There is little doubt that the hackers attack on the National Revenue Agency’s (NPA) database has been engineered and sponsored by the Russian secret services. In the best of Russian tsarist masquerade traditions, the act will be disguised as a lone effort by a concerned Russian citizen who has taken to heart the destiny of Bulgaria and its society. This is what propaganda and Byzantine politics are all about. The hackers will assume the moral high ground, claiming that the Bulgarian government is corrupt and inadequate. And while much of this rings true, demagoguery lies at the core of the hybrid warfare waged by the Russian special services. The use of credible and tangible weak spots and vulnerabilities in the governance of the country will arouse mistrust and undermine inconvenient political opponents at a given political time.
The current moment is more than ripe as the deal for the US F-16 is a Rubicon in Bulgaria’s transition – it benchmarks a breakup of the country from Russian geopolitical orbit. But it’s not just that. Two days ago the Supreme Administrative Court in Sofia turned down the claim of the consortium led by the Russian TMK, who is the Kremlin’s favorite to build the Bulgarian section of the Turk Stream – Kremlin’s top political bet in the region.
Few have noted the turf war behind the scenes, but there was a real clash between the Russian and the Bulgarian favorites as the Saudi company Arkad was encouraged all along by leading Bulgarian politicians and businessmen willing to be in the driver’s seat on the project. This also marked a fresh sign of independence and the first time a project involving transit of Russian gas has gone against Moscow’s preferences. The Bulgarian government did that on purpose in order to legitimize its participation before its Western partners.
With too long a list justifying the Kremlin’s dissatisfaction with Borisov, Putin decided to order a direct hit in the open. This why the head of Russian foreign intelligence met demonstratorly with a former Bulgarian minister of the interior who few days later insisted on a unlimited moratorium on the ratification of the F-16 deal threatening dire consequences. Under normal circumstances, such a Bulgarian politician should have been investigated for treason, but this is not happening in Borisov’s Bulgaria. The Kremlin actually mocks him – “your government is mentally retarded. Your cyber-security is a parody”. Putin dares Borisov to respond and punish all those that work in his service on Bulgarian territory.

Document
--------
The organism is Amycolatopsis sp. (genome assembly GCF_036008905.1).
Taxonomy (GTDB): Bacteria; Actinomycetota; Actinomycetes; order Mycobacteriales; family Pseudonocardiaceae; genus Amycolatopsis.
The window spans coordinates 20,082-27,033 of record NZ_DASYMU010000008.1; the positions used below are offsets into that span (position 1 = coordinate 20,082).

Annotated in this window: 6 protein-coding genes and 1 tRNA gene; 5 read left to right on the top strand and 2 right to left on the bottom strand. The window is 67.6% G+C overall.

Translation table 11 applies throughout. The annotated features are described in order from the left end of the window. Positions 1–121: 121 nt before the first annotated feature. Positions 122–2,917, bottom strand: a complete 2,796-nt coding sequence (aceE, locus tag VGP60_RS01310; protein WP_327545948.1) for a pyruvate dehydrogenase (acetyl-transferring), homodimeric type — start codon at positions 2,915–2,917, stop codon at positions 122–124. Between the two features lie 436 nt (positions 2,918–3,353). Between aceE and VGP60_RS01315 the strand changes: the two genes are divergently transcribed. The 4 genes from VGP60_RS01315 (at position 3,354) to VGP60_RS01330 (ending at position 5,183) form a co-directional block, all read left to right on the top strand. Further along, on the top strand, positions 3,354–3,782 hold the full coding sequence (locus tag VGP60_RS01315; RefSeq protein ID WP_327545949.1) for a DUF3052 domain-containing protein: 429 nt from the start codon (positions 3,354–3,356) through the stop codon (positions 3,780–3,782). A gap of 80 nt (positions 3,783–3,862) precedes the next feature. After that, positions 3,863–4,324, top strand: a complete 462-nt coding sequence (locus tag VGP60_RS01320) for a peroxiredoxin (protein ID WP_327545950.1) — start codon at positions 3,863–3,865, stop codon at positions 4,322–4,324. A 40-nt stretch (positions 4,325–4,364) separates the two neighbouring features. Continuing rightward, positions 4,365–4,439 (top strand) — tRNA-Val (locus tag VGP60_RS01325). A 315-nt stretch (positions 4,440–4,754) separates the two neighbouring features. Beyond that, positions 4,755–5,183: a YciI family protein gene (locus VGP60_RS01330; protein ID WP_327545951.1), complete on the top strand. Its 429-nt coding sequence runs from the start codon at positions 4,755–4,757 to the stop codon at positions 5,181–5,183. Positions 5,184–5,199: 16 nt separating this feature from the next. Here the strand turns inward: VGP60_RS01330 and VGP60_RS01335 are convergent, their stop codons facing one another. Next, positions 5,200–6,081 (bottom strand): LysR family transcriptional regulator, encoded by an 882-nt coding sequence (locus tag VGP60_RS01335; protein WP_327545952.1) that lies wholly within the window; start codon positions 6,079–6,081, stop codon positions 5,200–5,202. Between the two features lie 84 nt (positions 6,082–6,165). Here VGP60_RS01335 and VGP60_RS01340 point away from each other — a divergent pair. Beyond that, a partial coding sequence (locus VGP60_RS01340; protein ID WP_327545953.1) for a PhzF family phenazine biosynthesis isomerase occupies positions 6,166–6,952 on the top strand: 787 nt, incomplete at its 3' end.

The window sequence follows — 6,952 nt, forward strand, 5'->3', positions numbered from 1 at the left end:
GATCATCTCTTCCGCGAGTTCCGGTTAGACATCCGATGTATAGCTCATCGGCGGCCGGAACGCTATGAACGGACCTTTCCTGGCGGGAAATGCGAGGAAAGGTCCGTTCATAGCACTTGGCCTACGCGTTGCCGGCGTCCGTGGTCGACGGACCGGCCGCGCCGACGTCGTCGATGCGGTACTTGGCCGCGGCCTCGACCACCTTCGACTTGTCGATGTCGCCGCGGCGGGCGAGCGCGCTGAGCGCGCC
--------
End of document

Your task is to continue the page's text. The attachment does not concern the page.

Most probably the hack has been carried out by the same ‘bears’ with the GRU formation that feign to serve the citizens’ natural craving for more information and freedom of speech. The same matrix has been frequently used with engineered leaks that nurture the egos of people serving the right of free media to inform society – the cornerstone of any free society. On the other hand the Kremlin always retains, as in the case of Julian Assange, the capacity to control and navigate and manipulate the leaks dosing and directing it along with the needs of the GRU command.
Do not be fooled, the textbooks of hybrid war in the world are being written at this very moment. Such that this is the case, the Kremlin is the best tutor being that negative force is the only one remaining with Moscow. Putin keeps honoring his heroes post mortem, including the last 14 dead in the sunken submarine, for preventing a catastrophe of a “planetary scale,” without even answering why on earth is he investing at all in Armageddon projects.
What if next time the humans behind the force are not heroes or they fail?
There is more to Lenin’s classic of “useful idiots”, that includes media and journalists who are self-inspired to believe they fulfill their civil and professional duty by “conveying the message.” But what they are doing instead is become an instrument in sophisticated Kremlin propaganda and the subversive actions of their special services.
The very idea that Putin, in his state of extreme authoritarianism, will allow any Russian hacker without special services supervision and consent to continue attacking foreign governments, (including the NPA data base since 2012) is utter nonsense. The last thing one should expect is the Russian government to formally take credit for such actions.